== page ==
But this is not the first time Ofcom has acted as State censor. In recent years we have been progressively habituated into its censorship. It is now the norm. I doubt whether many of those up in arms about Russell Brand will remember Ofcom’s ‘rebuke’ to the BBC for insufficiently challenging Nigel Lawson, a former Chancellor of the Exchequer, on his climate sceptic views, leading to the BBC constructively banning him and any other critic of the official climate narrative from their airwaves. Fran Unsworth, the BBC’s Head of News and Current Affairs, went on to issue an extraordinary decree to staff that the climate science was ‘settled’ and they did not need a ‘denier’ to balance the debate. There was no come back.
That is when the rot really set in. Over Covid, the Counter Disinformation Cell did not just go for the bigger fry but for any possible ‘influencer’. This pretty innocuous interview I did with the tennis ace Pat Cash, where his crime was to advise young tennis players to get informed before they agreed to be vaccinated, was speedily sent to Room 101 by YouTube.
How TCW has been treated since the start of lockdown is a warning of what every dissenter faces under the new Act. Banned from promoting our blogs on Twitter, we were deplatformed by Google (meaning no Google Ads or any other online ads for us as a source of revenue) which in effect demonetised us. Then, well after Britain’s ‘phased exit’ from lockdown, inexplicably access to the TCW site was blocked by each and every mobile phone operator.
We later discovered that the British Board of Film Classification (BBFC), the government-appointed ‘age verification’ regulator of the digital economy since 2017 (you probably didn’t know, nor did we until we demanded the mobile operators tell us what was going on) had trawled some 400,000 TCW comments to find just three or four which were deemed ‘homophobic’, ‘racist’ or ‘sexist’, in order to condemn our site as being inappropriate for under-18s and therefore banned from mobile phones. It takes no imagination to see the opportunity for Ofcom as the online safety regulator.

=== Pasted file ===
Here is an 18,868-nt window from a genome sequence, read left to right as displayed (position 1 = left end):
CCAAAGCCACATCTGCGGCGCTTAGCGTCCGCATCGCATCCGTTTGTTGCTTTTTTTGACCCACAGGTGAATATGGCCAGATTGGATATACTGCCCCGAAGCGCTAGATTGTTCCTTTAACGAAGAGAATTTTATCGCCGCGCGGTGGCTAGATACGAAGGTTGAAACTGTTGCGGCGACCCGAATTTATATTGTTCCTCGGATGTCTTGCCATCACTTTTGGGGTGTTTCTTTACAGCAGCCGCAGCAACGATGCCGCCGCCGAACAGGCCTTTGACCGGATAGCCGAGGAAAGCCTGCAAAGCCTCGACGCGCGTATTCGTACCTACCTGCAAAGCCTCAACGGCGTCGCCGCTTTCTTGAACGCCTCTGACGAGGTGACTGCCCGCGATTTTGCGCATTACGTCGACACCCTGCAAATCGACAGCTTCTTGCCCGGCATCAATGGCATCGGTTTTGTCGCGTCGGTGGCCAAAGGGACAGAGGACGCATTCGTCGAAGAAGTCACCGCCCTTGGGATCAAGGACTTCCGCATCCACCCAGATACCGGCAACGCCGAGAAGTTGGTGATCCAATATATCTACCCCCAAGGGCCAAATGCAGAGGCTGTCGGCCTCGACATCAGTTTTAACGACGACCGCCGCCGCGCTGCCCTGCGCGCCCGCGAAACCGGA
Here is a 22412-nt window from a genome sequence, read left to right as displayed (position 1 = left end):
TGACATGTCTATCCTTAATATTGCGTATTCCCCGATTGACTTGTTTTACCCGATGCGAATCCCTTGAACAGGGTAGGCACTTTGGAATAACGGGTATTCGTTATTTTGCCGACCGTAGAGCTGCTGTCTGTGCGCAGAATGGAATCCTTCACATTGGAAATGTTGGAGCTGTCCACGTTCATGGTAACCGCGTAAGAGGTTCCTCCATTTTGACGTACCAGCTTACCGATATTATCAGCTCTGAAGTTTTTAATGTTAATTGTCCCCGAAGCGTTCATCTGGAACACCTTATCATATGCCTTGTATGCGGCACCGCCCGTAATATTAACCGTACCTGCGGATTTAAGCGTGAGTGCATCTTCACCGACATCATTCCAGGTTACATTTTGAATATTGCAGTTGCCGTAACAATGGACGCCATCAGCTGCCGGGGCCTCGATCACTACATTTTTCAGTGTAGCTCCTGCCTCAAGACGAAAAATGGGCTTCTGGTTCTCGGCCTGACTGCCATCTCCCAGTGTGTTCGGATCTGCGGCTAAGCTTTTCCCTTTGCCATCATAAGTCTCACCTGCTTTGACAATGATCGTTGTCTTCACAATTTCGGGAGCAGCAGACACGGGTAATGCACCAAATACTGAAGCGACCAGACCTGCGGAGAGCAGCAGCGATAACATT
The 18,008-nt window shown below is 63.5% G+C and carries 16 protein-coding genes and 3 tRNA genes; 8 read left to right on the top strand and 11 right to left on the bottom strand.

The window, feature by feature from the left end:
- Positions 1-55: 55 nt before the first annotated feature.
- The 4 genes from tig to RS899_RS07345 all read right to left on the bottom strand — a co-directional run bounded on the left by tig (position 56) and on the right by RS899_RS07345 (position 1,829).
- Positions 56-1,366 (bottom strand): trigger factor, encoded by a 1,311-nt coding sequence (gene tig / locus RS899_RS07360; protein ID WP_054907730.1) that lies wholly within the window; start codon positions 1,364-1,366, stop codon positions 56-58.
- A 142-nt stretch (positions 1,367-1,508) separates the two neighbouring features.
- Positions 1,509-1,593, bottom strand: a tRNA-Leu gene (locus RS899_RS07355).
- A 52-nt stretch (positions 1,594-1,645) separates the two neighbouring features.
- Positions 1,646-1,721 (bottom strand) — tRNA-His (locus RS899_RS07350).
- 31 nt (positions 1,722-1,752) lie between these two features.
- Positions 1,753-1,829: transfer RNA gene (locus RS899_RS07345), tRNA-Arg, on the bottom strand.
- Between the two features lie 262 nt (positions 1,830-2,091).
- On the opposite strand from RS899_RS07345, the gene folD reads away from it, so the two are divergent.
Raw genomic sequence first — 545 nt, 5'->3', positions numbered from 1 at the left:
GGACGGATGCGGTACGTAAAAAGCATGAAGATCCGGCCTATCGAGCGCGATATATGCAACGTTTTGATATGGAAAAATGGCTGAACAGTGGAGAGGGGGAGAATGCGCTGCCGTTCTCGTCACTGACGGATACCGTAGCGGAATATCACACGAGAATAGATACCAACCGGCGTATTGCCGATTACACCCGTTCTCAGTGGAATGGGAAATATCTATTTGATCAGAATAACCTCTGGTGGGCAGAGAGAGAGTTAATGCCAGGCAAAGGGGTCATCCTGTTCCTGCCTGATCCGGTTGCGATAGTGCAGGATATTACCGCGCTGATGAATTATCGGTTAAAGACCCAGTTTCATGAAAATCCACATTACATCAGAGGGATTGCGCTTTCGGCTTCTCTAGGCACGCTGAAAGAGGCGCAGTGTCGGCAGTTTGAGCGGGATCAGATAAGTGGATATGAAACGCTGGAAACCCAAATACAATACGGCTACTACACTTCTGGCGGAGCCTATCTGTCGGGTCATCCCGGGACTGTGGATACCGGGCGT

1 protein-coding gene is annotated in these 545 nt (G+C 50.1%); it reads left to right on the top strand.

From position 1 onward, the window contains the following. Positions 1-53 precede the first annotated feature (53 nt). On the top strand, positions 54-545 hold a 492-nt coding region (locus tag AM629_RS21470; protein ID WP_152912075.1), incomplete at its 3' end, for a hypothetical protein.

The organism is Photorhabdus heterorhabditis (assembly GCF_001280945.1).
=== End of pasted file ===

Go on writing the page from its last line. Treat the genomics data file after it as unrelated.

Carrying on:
It took nearly six months and much negotiation with the BBFC before they agreed to return mobile access to TCW. We lost readers and subscribers. Despite final age verification ‘approval’ after we’d tracked and deleted the said comments, a page denouncing The Conservative Woman still sits on the BBFC site.
Anyone who’s been lulled into complacency, or thought that the Conservative Government had reduced its vigilance, has been asleep.
That we are not fans of the repeatedly reinvented Mr Brand is not the point. It’s a bait that is taking people’s eye off the ball. Since Lord Lawson’s blacklisting in 2018, Ofcom’s ‘take out’ of the experienced and talented (former GB News) broadcaster Mark Steyn is its most significant and brazen act of censorship. His inconvenient questioning of Covid statistics, of the vaccines’ safety and efficacy and his advocacy of the vaccine injured was his undoing. Shamefully GB News refused to ride to the rescue. There was no all-star cast leaping to his defence. We alone at TCW did that. Needless to say, GB News’s capitulation and all but dismissal of Steyn has only opened the door to more Ofcom bullying and interference, culminating in the Dinenage letter of last week.
The principled Mark Steyn is now courageously taking on The Ministry of Truth that is Ofcom himself. Champions of free speech need to wake up fast to the significance of the financially onerous lawsuits he is filing. If ever an all star cast of support was needed, it is now. These will be the free speech trials of the century challenging Ofcom’s arbitrary powers and the outcome of them will decide our fate as a society. If Ofcom is not trounced, it will mark a comprehensive imposition of conformity on all speech and thought as determined by the new broadcast and online State Censor.
How is this likely to work? You may not know until you find your site has gone down. Our case is an example.
The Free Speech Union can congratulate themselves on ‘at least an improvement on earlier versions’ of the Bill thanks to their sedulous lobbying. We have to thank them that the legislation won’t now criminalise someone for saying something, whether online or off.
But when Ofcom’s chief executive, Dame Melanie Dawes, confirmed last week that they’d shortly be setting out the first set of standards that they expect tech firms to meet when it comes to offering users the option to filter out ‘harmful’ content that they don’t want to see, alarm bells rang loud. If the Orwellian broadcasting code they applied to their judgment on Mark Steyn is anything to go by, we should all fear what is to come.